The global semiconductor industry has become a focal point of geopolitical tensions in recent years, with Europe emerging as a critical battleground. A new report by Strider Technologies sheds light on China’s systematic and organized efforts to obtain intellectual property (IP) in Europe, particularly in the semiconductor sector.
- China is systematically targeting Europe to obtain semiconductor intellectual property, a report by Strider Technologies claims.
- In response to China’s aggressive IP acquisition tactics, the U.S., Netherlands, and Japan imposed restrictions on semiconductor technology exports, intensifying the global battle for semiconductor-industry IP.
The Help Our Motherland through Elite Intellectual Resources from Overseas (HOME) program, established in 2003 by the China Association of Science and Technology (CAST) in collaboration with 35 overseas-based science and technology groups, has been a significant player in this arena. The program’s primary objective is to recruit overseas talents and encourage them to support the development of China’s strategic industries while remaining abroad. From 2004 to 2014, the HOME program is said to have successfully recruited 5,483 individuals living and working outside China to “serve the country.” Of these, nearly 700 have joined other talent programs.
CAST, an organization that bridges the Communist Party of China and the Chinese government’s science and technology community, manages a HOME “workstations” network in foreign countries. These workstations serve as platforms for scholars and professionals to share research and knowledge. As of 2019, over 30 workstations have been established in various locations across Asia, Europe, and the U.S., including notable regions like Western Europe and Silicon Valley.
The report also highlights the journey of Jin, who moved from the PRC to Belgium in 1996 and three years later to the Netherlands. Over the years, Jin has been actively involved in European United Front professional associations, aiming to recruit talent for China. He has led multiple delegations to China, emphasizing the importance of serving the country and initiating businesses in the PRC.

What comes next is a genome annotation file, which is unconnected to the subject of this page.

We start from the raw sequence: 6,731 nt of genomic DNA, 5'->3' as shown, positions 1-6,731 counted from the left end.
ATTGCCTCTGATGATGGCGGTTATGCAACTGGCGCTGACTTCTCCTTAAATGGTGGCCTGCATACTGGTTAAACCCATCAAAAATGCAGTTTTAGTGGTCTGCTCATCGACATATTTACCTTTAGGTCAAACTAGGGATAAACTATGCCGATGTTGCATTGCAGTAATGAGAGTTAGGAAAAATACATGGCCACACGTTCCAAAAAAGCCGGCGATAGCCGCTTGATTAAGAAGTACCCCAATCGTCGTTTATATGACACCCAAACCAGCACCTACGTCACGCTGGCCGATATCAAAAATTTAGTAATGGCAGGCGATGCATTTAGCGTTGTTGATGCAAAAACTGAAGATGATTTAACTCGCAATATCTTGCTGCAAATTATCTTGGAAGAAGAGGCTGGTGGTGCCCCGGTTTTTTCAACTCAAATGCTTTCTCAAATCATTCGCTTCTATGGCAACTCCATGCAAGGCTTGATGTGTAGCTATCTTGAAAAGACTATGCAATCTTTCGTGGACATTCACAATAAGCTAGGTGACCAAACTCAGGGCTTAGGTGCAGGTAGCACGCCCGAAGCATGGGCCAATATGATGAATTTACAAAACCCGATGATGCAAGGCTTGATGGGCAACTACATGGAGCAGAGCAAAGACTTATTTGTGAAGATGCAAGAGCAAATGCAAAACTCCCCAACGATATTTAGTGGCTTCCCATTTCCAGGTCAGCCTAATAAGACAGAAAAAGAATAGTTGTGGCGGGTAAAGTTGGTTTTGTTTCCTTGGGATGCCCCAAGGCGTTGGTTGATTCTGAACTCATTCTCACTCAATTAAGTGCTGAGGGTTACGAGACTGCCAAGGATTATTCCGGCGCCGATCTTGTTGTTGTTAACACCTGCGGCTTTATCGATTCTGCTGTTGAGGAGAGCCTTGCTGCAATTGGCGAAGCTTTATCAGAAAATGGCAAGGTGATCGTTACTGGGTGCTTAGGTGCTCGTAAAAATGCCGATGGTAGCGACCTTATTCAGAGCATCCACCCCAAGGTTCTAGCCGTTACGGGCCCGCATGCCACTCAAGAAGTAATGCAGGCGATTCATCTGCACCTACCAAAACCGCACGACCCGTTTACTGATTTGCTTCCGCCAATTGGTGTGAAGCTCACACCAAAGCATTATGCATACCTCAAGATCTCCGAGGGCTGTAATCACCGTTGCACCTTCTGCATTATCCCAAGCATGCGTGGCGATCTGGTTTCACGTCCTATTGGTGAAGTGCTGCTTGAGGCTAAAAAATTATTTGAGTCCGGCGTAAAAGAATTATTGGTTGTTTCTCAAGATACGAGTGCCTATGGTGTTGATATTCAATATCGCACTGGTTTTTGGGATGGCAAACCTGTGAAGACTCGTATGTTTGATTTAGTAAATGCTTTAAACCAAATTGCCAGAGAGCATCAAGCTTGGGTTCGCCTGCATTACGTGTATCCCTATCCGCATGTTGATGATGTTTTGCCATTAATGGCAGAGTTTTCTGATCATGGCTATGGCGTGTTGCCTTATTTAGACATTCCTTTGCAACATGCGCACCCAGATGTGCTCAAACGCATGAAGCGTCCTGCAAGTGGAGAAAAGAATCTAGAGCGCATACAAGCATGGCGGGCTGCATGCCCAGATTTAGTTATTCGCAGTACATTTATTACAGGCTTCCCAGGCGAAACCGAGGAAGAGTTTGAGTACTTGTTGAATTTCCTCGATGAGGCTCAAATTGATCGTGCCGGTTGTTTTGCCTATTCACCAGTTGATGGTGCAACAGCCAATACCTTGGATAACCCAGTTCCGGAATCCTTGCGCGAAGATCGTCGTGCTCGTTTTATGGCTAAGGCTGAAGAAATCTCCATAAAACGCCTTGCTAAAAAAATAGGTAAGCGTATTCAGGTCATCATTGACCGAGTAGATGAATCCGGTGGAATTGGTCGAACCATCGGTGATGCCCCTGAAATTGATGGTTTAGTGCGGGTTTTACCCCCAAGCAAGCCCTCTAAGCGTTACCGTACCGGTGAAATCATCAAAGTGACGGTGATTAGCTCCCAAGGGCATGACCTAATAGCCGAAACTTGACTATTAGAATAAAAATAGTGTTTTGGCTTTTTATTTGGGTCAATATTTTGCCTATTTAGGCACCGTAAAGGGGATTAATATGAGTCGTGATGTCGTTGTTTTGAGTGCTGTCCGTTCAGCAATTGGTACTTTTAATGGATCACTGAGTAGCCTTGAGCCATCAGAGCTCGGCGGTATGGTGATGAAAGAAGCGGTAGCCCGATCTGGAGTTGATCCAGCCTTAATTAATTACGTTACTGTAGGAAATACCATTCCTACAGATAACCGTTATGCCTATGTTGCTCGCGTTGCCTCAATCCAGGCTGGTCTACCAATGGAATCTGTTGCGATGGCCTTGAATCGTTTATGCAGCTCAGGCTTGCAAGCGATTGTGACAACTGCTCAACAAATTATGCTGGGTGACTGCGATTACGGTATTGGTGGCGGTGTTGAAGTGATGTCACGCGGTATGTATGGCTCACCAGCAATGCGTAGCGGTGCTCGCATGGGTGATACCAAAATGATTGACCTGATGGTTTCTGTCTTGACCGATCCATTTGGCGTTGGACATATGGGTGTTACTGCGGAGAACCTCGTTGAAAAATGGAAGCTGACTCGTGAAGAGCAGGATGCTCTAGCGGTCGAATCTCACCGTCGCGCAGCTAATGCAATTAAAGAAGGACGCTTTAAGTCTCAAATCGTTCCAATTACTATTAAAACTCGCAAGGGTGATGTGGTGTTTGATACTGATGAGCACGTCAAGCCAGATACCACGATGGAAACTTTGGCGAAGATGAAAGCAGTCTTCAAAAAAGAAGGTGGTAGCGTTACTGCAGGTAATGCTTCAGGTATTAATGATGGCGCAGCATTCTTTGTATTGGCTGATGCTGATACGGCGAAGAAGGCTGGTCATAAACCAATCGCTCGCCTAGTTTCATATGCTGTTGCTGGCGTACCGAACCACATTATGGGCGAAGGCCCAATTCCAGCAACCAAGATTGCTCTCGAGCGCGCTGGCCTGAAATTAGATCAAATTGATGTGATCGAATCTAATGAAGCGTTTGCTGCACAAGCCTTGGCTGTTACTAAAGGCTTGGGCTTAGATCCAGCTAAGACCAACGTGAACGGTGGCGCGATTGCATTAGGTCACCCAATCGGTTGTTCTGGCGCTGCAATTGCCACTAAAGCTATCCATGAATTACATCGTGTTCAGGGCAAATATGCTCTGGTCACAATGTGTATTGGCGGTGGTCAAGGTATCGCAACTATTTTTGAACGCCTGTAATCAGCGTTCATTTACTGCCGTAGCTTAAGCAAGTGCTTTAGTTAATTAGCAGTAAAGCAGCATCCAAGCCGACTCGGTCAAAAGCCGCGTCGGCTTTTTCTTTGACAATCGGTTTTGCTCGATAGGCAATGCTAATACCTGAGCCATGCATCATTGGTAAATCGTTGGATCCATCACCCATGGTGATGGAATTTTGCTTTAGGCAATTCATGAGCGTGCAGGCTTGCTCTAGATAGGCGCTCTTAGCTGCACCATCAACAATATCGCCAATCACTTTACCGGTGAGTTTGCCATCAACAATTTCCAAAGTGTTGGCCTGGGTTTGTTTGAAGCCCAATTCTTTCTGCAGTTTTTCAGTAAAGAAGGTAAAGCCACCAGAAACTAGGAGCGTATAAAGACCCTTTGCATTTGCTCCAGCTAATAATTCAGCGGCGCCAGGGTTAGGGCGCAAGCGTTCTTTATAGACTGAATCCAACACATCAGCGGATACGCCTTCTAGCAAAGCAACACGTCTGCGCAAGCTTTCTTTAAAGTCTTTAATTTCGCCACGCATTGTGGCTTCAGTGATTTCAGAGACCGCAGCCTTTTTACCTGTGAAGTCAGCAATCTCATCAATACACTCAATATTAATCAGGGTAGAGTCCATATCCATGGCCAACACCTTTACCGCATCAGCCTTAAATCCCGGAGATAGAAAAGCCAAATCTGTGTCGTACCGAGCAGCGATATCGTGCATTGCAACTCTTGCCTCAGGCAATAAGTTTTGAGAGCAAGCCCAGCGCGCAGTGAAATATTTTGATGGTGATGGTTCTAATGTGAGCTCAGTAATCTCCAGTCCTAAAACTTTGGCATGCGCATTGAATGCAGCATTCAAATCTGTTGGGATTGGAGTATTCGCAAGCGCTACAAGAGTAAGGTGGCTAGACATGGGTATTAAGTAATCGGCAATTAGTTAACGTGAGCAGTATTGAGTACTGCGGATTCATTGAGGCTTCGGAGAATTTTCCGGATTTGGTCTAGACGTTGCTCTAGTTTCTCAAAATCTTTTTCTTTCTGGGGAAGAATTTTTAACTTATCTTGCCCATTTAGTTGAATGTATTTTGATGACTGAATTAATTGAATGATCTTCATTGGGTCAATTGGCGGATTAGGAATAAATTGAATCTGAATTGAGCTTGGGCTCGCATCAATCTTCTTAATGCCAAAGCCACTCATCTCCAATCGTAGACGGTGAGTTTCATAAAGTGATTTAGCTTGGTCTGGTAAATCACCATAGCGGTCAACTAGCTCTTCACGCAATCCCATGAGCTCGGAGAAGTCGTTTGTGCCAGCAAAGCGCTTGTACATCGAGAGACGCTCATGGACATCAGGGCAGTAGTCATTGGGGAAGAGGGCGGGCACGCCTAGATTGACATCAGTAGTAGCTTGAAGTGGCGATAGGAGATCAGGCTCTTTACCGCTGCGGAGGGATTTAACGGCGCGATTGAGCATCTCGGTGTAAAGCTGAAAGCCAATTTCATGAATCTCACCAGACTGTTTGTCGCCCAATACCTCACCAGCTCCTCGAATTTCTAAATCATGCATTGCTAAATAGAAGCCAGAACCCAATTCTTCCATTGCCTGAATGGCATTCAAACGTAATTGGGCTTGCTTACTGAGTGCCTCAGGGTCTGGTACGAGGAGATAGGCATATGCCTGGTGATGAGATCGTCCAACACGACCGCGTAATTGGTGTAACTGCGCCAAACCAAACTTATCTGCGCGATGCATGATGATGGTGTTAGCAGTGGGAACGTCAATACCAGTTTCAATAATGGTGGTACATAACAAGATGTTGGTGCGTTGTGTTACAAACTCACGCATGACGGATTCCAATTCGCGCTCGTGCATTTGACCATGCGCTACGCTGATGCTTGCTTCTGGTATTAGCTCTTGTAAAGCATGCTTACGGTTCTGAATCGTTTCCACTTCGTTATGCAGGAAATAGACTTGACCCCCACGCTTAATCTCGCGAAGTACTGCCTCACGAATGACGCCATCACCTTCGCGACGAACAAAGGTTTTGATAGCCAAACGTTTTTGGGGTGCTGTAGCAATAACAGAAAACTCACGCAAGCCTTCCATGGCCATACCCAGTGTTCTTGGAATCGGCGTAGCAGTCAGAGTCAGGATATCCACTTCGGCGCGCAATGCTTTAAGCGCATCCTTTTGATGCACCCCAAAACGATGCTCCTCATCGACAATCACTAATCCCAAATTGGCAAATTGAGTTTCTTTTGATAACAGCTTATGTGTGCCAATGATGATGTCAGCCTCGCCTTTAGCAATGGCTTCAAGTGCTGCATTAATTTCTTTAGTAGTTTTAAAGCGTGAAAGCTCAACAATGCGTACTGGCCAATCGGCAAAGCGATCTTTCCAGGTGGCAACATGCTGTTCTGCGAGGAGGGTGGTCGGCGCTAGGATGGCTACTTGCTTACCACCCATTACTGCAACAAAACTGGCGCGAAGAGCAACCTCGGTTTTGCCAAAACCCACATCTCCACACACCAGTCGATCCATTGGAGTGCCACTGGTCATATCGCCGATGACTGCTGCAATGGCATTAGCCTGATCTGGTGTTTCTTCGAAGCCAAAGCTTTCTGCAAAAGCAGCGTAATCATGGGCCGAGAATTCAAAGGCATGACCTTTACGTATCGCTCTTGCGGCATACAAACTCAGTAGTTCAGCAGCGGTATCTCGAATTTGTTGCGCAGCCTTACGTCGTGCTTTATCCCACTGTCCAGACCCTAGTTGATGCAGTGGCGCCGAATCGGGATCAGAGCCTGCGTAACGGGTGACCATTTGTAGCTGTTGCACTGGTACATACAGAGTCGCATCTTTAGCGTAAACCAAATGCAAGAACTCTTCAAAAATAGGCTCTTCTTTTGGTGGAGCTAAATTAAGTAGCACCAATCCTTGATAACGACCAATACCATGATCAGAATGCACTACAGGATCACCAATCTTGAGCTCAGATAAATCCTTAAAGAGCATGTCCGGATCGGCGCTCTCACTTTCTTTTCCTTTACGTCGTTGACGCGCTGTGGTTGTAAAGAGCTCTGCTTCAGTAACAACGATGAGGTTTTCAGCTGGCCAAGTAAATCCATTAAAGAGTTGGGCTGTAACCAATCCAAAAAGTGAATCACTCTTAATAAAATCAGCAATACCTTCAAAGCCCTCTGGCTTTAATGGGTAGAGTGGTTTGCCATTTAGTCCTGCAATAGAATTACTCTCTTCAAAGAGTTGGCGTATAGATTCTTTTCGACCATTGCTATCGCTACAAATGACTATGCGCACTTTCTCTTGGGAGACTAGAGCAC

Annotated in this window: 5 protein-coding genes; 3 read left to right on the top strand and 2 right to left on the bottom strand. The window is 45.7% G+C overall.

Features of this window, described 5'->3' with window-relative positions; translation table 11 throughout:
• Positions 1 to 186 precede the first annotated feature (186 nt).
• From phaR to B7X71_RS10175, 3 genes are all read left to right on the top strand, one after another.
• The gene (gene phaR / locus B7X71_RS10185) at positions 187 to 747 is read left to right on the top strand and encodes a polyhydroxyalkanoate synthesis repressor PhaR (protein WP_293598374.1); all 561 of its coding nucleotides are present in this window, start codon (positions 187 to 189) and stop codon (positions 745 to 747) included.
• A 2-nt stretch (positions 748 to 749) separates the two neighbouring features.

In October 2022, the U.S. government imposed unprecedented restrictions on cutting-edge semiconductor technology exports to China. Similar actions from the Netherlands and Japan soon followed this move. These decisions have intensified the ongoing battle between China and the West over semiconductor-industry IP, placing Europe at the heart of the conflict.
European governments are now taking proactive measures to safeguard their strategic industries from potential risks associated with United Front activities. For instance, in March 2023, the U.K. government announced the creation of the National Protective Security Authority, an agency dedicated to helping businesses and universities protect their IP. Similarly, the Dutch government has imposed new restrictions on the export of advanced semiconductor technology to the PRC, emphasizing the importance of retaining Western technological leadership.
The report concludes by emphasizing the importance of collective security measures to protect innovation and fair competition. As the battle for IP and talent escalates, companies and governments worldwide must collaborate to ensure that technological advancements remain a shared competitive advantage.